Link Posted: 5/21/2002 2:10:03 PM EDT
i dont mind bill being rich, and i dont mind bill controlling corporate IT or the internet. i [b]do[/b] have a problem with bill controlling my desktop. i wish he'd spend some of that money getting therapy for his control issues.
View Quote

He is just trying to do what he feels will bring the largest return to his stockholders.  That may or may not be consistent with what is best for other people/companies.

Personally, I am reminded of a quote from [u]Star Wars[/u], Leia to Tarkin:  "The more you tighten your grip, Tarkin, the more star systems will slip through your fingers."
Link Posted: 5/21/2002 2:34:35 PM EDT
Link Posted: 5/21/2002 2:48:28 PM EDT
No one at Microsoft can force you to upgrade any of their software; you (or your company) has to make that decision on your own, and decide if the benefit is worth the money.  There ARE alternatives if you choose them.  But support costs (which many of you aren't factoring in, and are HUGE to a large company) for an alternative may far outweigh the cost of the upgrades and Microsoft's support.

You have to look at the TCO (total cost of ownership), not just the initial price, to get a clear picture of what is best to buy.  For most companies, the best buy remains Microsoft.  And THAT is why Bill is a billionaire.

View Quote

Support does cost money.  But when there are fixes in upgrades to problems in current versions which are not available without buying the new version, that is taking advantage of the consumer.  For instance, there were all kinds of networking issues with windows ME.  To correct the issues, you need to purchase 2000 or XP and upgrade because microsoft has chosen not to fix the networking code in ME.  The original product was broken, and to fix the problem you are required to purchase the new product?!?! This would be totally unacceptable in any other business, but has become the norm for software companies.

Something needs to be done.  Almost every product we purchase today would still be unreleased beta code if it was being developed 10 years ago.  Now they just release broken software, say they'll fix it later and then proceed to move development to a new product and screw over the consumers.
Link Posted: 5/21/2002 10:25:46 PM EDT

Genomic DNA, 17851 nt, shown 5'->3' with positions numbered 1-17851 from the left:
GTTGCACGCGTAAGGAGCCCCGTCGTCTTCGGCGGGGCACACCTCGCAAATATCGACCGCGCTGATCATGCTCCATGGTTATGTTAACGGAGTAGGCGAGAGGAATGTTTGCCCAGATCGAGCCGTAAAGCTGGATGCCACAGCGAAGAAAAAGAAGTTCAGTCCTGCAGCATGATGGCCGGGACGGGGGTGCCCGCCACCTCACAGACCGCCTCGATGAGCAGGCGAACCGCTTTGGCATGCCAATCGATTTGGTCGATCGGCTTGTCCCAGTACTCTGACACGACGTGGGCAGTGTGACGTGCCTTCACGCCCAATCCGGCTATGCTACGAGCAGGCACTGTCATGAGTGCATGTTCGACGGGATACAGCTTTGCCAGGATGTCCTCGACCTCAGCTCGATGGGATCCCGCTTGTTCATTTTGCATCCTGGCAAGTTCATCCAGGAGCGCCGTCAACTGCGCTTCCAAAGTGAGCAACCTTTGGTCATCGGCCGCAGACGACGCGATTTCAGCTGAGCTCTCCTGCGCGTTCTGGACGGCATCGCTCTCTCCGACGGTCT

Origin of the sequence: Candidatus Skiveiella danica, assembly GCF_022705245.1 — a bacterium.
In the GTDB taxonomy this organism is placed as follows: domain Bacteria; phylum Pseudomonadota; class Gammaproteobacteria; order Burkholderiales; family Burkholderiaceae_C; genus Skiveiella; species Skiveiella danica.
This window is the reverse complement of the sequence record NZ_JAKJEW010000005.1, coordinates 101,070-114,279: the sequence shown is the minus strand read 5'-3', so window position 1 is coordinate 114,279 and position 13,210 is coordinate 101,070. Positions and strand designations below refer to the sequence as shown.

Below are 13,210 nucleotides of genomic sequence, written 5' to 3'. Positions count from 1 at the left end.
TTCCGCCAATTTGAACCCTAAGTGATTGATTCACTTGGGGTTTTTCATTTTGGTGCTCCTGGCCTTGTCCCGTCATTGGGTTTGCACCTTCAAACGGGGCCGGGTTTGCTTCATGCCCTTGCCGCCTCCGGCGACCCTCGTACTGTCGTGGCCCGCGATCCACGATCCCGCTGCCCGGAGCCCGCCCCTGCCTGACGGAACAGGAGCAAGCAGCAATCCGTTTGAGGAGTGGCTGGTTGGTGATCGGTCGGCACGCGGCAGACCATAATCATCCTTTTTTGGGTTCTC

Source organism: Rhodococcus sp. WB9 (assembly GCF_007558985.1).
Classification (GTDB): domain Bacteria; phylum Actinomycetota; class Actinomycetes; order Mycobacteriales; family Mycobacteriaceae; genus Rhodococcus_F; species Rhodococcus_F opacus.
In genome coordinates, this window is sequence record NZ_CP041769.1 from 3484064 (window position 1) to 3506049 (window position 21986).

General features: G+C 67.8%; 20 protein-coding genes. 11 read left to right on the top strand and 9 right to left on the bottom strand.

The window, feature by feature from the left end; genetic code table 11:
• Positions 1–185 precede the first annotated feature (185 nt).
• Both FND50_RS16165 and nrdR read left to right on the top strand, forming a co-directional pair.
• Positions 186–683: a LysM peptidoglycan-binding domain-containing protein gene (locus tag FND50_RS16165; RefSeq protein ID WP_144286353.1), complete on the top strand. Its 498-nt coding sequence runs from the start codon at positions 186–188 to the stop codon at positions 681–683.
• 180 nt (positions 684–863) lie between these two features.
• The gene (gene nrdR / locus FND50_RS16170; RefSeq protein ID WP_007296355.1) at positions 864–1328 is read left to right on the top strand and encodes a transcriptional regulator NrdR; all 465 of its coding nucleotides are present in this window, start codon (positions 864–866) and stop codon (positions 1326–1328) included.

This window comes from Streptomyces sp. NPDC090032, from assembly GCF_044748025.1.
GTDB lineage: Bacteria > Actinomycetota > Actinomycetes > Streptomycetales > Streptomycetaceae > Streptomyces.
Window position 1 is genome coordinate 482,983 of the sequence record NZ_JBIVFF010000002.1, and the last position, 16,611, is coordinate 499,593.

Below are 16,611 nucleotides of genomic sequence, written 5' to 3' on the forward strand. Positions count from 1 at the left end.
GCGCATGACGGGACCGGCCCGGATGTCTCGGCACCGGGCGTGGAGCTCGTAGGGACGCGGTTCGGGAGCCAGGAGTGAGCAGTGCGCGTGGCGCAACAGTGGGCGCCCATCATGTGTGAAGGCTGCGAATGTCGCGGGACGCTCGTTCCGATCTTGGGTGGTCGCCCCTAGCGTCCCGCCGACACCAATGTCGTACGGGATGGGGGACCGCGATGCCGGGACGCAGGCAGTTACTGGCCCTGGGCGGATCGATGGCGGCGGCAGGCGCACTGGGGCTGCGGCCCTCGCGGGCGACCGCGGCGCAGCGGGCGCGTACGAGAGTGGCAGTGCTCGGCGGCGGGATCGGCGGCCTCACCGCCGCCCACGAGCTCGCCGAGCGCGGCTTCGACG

IMHO it's not that Microsoft is the better buy, it's that it is the "safe choice" -- just like the old saying, "Nobody ever got fired for buying IBM."  It's also the standard choice, so companies that want to exchange documents with other companies go with it for compatibility.

Many companies don't even look at alternatives because of these issues, even though they could save a bundle by going with Linux/StarOffice.
Link Posted: 5/21/2002 11:53:20 PM EDT
What gunman0 said is totally true and it's not just MS pulling the "upgrade" con. Commonly, the new version will have the fixes you need, as well as new features you don't need, with new bugs that came along with the new features. You can never win!

Why does the public put up with this crap? Why does everyone resign himself to being an unwilling beta tester? It's quite simple.

In the old DOS and Windows 3.x days, software vendors would blame their own problems on the OS. And they could get away with it because the OS was crap. With Windows locking up at start-up, before any visible applications are loaded, it was easy for people to believe the OS was the problem. So, when ever something went wrong, it was DOS or Windows, not the application.

Since everyone was blaming the OS, it was easy for software vendors to release beta code on the public. If something went wrong, invariably they would blame the OS. And who would know the difference? I mean, the OS really was crap! But now with Windows 2000, which by all definitions is very solid, it's more difficult to blame the OS.

I don't know how much longer this blame game can continue. Eventually people will get wise and go after the appropriate parties.